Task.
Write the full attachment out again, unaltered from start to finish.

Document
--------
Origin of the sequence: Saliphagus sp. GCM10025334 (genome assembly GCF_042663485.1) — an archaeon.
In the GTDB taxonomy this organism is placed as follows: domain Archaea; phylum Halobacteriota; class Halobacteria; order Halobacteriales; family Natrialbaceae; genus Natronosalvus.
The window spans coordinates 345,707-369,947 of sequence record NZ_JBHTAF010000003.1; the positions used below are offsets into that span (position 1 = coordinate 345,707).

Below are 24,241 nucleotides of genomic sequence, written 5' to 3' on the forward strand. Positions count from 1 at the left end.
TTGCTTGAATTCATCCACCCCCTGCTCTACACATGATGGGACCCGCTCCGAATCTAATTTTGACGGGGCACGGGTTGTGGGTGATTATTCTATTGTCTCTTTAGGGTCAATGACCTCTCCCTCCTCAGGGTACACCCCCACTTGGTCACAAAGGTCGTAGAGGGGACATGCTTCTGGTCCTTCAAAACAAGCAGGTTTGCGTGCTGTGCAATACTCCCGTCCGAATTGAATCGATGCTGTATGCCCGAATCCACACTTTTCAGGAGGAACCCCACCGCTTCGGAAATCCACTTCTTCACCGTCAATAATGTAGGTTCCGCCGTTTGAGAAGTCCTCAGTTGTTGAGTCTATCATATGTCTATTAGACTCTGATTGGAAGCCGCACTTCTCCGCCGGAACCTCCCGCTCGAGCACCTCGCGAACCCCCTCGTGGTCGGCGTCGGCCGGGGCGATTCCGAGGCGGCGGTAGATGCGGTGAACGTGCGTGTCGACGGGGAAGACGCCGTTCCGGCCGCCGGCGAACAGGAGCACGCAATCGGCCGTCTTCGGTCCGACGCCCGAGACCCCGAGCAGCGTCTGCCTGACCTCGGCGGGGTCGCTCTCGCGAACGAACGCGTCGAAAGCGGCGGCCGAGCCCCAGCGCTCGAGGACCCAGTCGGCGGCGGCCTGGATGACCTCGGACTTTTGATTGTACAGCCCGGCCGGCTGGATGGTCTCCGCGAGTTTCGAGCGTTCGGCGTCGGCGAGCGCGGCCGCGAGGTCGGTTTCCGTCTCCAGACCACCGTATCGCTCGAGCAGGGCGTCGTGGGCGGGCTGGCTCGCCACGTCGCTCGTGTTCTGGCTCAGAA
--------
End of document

Origin of the sequence: Saliphagus sp. GCM10025334 (genome assembly GCF_042663485.1) — an archaeon.
In the GTDB taxonomy this organism is placed as follows: domain Archaea; phylum Halobacteriota; class Halobacteria; order Halobacteriales; family Natrialbaceae; genus Natronosalvus.
The window spans coordinates 345,707-369,947 of sequence record NZ_JBHTAF010000003.1; the positions used below are offsets into that span (position 1 = coordinate 345,707).

Below are 24,241 nucleotides of genomic sequence, written 5' to 3' on the forward strand. Positions count from 1 at the left end.
TTGCTTGAATTCATCCACCCCCTGCTCTACACATGATGGGACCCGCTCCGAATCTAATTTTGACGGGGCACGGGTTGTGGGTGATTATTCTATTGTCTCTTTAGGGTCAATGACCTCTCCCTCCTCAGGGTACACCCCCACTTGGTCACAAAGGTCGTAGAGGGGACATGCTTCTGGTCCTTCAAAACAAGCAGGTTTGCGTGCTGTGCAATACTCCCGTCCGAATTGAATCGATGCTGTATGCCCGAATCCACACTTTTCAGGAGGAACCCCACCGCTTCGGAAATCCACTTCTTCACCGTCAATAATGTAGGTTCCGCCGTTTGAGAAGTCCTCAGTTGTTGAGTCTATCATATGTCTATTAGACTCTGATTGGAAGCCGCACTTCTCCGCCGGAACCTCCCGCTCGAGCACCTCGCGAACCCCCTCGTGGTCGGCGTCGGCCGGGGCGATTCCGAGGCGGCGGTAGATGCGGTGAACGTGCGTGTCGACGGGGAAGACGCCGTTCCGGCCGCCGGCGAACAGGAGCACGCAATCGGCCGTCTTCGGTCCGACGCCCGAGACCCCGAGCAGCGTCTGCCTGACCTCGGCGGGGTCGCTCTCGCGAACGAACGCGTCGAAAGCGGCGGCCGAGCCCCAGCGCTCGAGGACCCAGTCGGCGGCGGCCTGGATGACCTCGGACTTTTGATTGTACAGCCCGGCCGGCTGGATGGTCTCCGCGAGTTTCGAGCGTTCGGCGTCGGCGAGCGCGGCCGCGAGGTCGGTTTCCGTCTCCAGACCACCGTATCGCTCGAGCAGGGCGTCGTGGGCGGGCTGGCTCGCCACGTCGCTCGTGTTCTGGCTCAGAA